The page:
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News Briefs
All of the stories surrounding the allegations surrounding Utah Attorney General John Swallow.

News Brief: Bishop Joins A Ticket, St. George Growth Slows & Arent Announces Retirement

Photo of Patrice Arent in the Utah State Capitol building.
Cory Dinter
/
KUER
Long-serving Democratic lawmaker Patrice Arent announced Thursday that she would retire at the end of her term.

Thursday evening, Jan. 16, 2020

STATE

Rep. Rob Bishop Joins Thomas Wright’s Gubernatorial Ticket

Former Utah GOP chair and candidate for Governor Thomas Wright has tapped Utah Congressman Rob Bishop as his running mate. Read the full story. — Sonja Hutson

SOUTHERN UTAH

St. George Slow Down

The St. George metropolitan area has ranked among the fastest-growing regions in the country for decades. But now there are signs of a slowdown. Read the full story. — David Fuchs, St. George

NORTHERN UTAH

State Rep. Patrice Arent To Retire

Democratic Rep. Patrice Arent announced Thursday that she will not be seeking reelection. After nearly 20 years in office as both a Utah representative and senator, Arent says she is stepping down to work more closely with community organizations. Though she was public about a cancer diagnosis last year, Arent emphasized that she is not stepping down for health reasons. Arent is founder and co-chair of the Legislature’s Clean Air Caucus and co-chair of the House Ethics Committee. — Jessica Lowell

SLC Food Equity Program

Salt Lake City’s new program on food equity is calling for applicants to join its advisors. The Resident Food Equity Advisors program would look for ways to improve access to healthy foods in the city, particularly for vulnerable and marginalized communities. The program hopes to hear from low-income individuals and those at-risk for food insecurity. Sustainability Program Manager Supreet Gill says they want to hear stories not just of hardship, but also tradition, culture and experience. — Caroline Ballard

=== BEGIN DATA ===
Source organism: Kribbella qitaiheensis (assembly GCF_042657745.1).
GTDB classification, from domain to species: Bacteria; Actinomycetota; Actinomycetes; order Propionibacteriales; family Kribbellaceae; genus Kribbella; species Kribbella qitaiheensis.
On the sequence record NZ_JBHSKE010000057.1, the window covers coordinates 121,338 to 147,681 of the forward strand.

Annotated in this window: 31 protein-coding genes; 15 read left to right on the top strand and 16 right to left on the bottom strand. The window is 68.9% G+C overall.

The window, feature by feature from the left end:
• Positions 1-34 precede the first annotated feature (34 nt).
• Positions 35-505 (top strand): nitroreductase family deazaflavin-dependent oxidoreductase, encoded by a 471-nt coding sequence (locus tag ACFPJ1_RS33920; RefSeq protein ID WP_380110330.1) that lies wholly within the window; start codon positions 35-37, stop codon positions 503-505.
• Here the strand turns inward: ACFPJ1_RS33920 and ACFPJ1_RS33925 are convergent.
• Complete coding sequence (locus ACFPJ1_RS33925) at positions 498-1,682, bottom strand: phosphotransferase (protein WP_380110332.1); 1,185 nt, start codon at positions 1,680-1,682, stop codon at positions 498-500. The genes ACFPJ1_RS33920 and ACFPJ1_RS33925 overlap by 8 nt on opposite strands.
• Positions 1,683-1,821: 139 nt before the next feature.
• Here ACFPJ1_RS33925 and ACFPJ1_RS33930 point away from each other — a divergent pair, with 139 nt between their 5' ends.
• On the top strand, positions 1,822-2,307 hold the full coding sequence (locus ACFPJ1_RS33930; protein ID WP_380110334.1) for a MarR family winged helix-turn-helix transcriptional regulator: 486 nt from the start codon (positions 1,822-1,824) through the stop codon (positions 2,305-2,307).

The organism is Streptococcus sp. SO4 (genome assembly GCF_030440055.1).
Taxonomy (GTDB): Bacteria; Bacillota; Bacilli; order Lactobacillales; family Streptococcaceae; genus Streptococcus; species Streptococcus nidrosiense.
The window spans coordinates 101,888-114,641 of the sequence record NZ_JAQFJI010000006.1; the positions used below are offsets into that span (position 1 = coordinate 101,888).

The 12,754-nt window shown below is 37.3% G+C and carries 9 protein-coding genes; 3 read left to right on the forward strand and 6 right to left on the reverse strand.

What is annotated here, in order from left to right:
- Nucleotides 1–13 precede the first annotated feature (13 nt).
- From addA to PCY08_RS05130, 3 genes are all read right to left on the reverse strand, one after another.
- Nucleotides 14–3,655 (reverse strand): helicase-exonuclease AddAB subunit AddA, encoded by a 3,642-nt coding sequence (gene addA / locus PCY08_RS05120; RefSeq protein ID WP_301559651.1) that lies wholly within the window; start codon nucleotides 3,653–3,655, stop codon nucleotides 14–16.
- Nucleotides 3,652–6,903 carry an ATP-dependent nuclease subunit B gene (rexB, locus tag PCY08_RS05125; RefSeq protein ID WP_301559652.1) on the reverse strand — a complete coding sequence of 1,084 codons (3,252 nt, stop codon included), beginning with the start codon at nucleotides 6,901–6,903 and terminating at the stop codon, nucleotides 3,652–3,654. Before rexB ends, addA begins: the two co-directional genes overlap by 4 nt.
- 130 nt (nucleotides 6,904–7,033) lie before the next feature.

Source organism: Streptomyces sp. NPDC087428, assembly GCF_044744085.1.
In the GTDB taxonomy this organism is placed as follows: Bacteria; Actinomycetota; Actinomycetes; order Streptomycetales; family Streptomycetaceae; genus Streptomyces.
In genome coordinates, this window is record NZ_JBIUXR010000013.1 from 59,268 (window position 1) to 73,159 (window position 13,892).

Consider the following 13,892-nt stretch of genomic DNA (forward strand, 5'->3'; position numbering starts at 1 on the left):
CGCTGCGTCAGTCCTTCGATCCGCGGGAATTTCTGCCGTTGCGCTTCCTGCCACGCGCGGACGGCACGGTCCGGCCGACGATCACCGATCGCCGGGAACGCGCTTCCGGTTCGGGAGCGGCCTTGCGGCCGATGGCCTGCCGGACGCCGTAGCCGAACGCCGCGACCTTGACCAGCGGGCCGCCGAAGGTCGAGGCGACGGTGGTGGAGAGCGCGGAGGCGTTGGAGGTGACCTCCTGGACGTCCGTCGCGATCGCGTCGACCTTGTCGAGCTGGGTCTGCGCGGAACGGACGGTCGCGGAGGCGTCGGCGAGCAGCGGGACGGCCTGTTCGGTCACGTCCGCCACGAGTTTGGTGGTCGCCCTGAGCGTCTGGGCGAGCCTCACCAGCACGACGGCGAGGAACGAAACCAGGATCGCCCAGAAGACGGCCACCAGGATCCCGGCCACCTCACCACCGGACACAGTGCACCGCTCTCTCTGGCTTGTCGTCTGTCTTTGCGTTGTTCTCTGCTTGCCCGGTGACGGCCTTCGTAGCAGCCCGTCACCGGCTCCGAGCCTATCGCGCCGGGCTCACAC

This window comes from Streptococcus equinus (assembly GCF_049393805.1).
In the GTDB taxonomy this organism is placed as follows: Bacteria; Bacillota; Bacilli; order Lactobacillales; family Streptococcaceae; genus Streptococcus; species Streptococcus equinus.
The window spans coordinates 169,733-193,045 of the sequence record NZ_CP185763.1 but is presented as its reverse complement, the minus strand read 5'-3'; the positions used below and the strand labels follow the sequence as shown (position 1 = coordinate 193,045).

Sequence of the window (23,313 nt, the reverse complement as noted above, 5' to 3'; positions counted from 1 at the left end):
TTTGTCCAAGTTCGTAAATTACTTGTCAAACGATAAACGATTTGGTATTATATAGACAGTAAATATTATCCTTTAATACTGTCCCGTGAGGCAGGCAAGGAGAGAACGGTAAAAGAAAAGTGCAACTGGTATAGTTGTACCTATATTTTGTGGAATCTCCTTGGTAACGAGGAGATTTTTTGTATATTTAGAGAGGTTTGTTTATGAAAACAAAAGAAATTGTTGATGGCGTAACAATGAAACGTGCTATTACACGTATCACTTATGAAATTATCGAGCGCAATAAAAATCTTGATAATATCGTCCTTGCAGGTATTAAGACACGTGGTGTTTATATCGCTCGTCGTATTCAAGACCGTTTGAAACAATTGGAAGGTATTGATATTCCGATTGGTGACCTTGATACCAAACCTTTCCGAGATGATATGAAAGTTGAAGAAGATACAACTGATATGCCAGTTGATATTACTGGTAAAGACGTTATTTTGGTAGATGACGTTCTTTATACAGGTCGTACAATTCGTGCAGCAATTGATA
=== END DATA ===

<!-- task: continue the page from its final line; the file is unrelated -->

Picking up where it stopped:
REGION

Living Buildings

Building materials like concrete come with a high environmental cost: They can’t be recycled and they have a lot of carbon emissions. But researchers from the University of Colorado and Montana State University found that microscopic organisms eat up carbon dioxide, and create structures strong enough for people to stand on. It can also repair itself under the right conditions. It could be years or even decades before we see these bacteria buildings materialize though. — Madelyn Beck, Mountain West News Bureau

NATION

Utah Activists Rally For “Fair” Impeachment Trial

On Thursday, activists gathered in front of Sen. Mitt Romney’s Salt Lake office to advocate for a “full and fair” impeachment trial. Romney has said he’s open to hearing from additional witnesses like former national security advisor John Bolton. Senators were sworn in today for the trial, which is set to begin on Tuesday. — Jessica Lowell

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